The Sattler Foundation Aerospace Camp, sponsored by the Bill Sattler Memorial Foundation for Aerospace Education, will provide educational opportunities for middle and high school students in the arts of building, maintaining and flying aircrafts, as well as exploring opportunities in the aerospace industry after high school.
The Bill Sattler Memorial Foundation was founded in 2015. April Sattler Dugger, Bill Sattler’s daughter, said her father always enjoyed aircrafts, as well as a love for young people, which led to the camp.
After many years as an active radio controlled airplane enthusiast, Sattler began building experimental aircraft in the basement of the family home in 1968. He bought plans and built three T18s.
Dugger said her father was active in the Experimental Aircraft Association community and enjoyed taking young people for rides in his airplane with the Young Eagles program.
“The goal is to use science, technology, engineering and math to introduce these students to space and aviation and inspire the next generation of pilots, flight engineers, air traffic controllers, mechanics and others,” Dugger said.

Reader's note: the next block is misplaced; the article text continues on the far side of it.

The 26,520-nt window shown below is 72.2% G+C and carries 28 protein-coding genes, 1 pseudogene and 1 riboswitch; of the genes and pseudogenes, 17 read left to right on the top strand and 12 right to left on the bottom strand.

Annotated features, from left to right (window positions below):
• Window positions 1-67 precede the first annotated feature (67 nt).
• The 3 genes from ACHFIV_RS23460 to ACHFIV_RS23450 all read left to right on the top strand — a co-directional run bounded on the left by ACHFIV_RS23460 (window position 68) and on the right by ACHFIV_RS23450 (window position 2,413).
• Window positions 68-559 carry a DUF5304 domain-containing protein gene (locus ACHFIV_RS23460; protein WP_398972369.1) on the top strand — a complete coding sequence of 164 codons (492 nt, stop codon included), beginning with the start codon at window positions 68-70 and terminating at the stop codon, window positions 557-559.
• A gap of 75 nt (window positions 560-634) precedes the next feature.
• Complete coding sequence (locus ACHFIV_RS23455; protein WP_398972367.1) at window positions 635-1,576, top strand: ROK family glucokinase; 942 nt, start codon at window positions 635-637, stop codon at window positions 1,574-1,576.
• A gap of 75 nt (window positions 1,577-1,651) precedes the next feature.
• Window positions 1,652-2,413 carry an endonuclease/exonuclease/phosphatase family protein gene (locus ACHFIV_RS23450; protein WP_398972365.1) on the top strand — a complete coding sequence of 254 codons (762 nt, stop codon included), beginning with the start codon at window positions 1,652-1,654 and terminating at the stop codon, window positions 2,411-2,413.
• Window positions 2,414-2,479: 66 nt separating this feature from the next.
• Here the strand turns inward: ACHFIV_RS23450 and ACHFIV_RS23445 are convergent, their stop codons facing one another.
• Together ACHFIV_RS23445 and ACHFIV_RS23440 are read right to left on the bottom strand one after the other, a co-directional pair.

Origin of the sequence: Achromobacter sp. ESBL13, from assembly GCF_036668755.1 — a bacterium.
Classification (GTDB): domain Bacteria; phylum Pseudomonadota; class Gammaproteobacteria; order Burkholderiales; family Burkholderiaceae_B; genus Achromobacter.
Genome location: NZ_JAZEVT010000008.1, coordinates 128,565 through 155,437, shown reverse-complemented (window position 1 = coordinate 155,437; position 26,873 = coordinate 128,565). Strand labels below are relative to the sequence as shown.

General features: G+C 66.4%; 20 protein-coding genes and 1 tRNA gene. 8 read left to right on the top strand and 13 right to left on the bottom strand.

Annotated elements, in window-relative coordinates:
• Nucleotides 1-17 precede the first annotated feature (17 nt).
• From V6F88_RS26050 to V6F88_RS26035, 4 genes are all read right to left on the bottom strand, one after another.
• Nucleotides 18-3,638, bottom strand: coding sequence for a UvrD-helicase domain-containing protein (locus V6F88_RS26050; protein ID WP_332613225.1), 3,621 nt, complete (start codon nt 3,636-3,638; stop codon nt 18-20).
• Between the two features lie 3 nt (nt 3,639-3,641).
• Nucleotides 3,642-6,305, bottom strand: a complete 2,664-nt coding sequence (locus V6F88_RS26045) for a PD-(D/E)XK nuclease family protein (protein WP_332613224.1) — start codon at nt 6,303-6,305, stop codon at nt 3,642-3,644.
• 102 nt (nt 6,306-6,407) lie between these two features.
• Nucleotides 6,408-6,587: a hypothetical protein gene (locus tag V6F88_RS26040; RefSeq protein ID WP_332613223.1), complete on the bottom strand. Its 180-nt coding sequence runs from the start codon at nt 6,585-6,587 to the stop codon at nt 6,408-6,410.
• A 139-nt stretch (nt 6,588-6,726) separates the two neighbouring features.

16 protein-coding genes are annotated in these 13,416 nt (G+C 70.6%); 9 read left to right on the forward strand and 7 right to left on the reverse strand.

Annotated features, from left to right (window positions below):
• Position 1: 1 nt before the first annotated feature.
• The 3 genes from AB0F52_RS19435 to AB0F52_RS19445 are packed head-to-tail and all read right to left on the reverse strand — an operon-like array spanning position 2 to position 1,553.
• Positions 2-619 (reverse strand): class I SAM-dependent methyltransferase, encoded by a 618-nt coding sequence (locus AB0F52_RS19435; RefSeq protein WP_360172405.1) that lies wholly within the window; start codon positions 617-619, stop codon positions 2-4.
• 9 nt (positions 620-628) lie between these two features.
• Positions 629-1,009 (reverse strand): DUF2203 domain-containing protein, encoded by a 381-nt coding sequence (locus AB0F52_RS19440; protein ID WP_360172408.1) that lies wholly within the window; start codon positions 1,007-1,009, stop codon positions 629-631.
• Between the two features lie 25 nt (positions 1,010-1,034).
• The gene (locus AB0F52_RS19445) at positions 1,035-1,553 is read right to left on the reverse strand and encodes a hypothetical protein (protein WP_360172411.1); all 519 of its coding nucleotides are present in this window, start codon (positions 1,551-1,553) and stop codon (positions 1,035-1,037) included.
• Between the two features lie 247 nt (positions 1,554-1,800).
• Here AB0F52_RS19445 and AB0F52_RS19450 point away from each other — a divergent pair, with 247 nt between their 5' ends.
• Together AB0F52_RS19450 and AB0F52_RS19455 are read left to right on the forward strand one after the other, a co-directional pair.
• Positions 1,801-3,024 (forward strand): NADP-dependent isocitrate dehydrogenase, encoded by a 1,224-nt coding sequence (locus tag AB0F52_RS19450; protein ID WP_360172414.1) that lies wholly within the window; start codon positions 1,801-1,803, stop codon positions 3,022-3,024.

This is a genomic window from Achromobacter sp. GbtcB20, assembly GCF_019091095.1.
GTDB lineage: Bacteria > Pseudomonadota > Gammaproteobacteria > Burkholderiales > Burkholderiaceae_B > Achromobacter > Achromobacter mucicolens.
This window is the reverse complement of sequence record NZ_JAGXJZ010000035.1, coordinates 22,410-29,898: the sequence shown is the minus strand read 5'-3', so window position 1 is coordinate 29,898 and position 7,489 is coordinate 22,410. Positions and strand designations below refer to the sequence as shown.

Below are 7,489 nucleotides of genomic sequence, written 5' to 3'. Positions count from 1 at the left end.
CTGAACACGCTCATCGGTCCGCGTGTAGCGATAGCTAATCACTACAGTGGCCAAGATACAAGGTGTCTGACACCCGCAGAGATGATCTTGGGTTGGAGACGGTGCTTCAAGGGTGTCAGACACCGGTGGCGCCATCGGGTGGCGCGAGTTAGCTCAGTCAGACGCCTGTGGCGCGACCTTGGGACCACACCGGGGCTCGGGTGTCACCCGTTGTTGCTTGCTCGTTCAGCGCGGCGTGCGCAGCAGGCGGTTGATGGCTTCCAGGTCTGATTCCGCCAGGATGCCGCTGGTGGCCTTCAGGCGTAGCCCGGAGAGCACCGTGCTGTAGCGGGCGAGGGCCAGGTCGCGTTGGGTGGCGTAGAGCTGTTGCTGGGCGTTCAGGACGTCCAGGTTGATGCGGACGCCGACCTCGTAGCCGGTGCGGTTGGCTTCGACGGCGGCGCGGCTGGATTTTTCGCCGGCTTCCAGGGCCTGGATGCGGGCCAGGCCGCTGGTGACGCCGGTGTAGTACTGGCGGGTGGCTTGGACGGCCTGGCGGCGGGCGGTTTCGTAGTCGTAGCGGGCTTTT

Head camp instructor Sue McPherson said the camp is a great opportunity for young people to learn about the industry and give them something to work toward as they grow.
“It’ll help, because they’ll grow up not wanting to do drugs or anything like, because they’ll focus on this, and you can’t do any of that stuff in this field,” McPherson said. “It gives them a reason to say ‘no.’”
Campers will fly a Cessna 172 via a simulator, conduct experiments, build models that really fly and tour the airport. Multiple speakers are scheduled to introduce aerobatic flight, use of drones, commercial flight, use of helicopters for medical transport and space exploration, among others.
At the end of the camp, Experimental Aircraft Association Chapter 863 volunteer pilots will take each camper on an introductory flight in a general aviation aircraft.
Campers were chosen from about 60 applicants who submitted essays on why they wanted to attend the camp and teacher recommendations. The camp is free to participants.
Dugger said she hopes the camp will expand in the future.
“We want to invite all middle and high school principals to camp this Friday to see what we’re doing here,” Dugger said. “We want to apply for grants and put simulators in schools.”
Dugger said the campers have impressed her with their attitude and effort.
“They showed up on day one and have really been energized, excited and interested,” Dugger said. “We’re going to have high school and middle school students who can build and aircraft before it’s all over with.”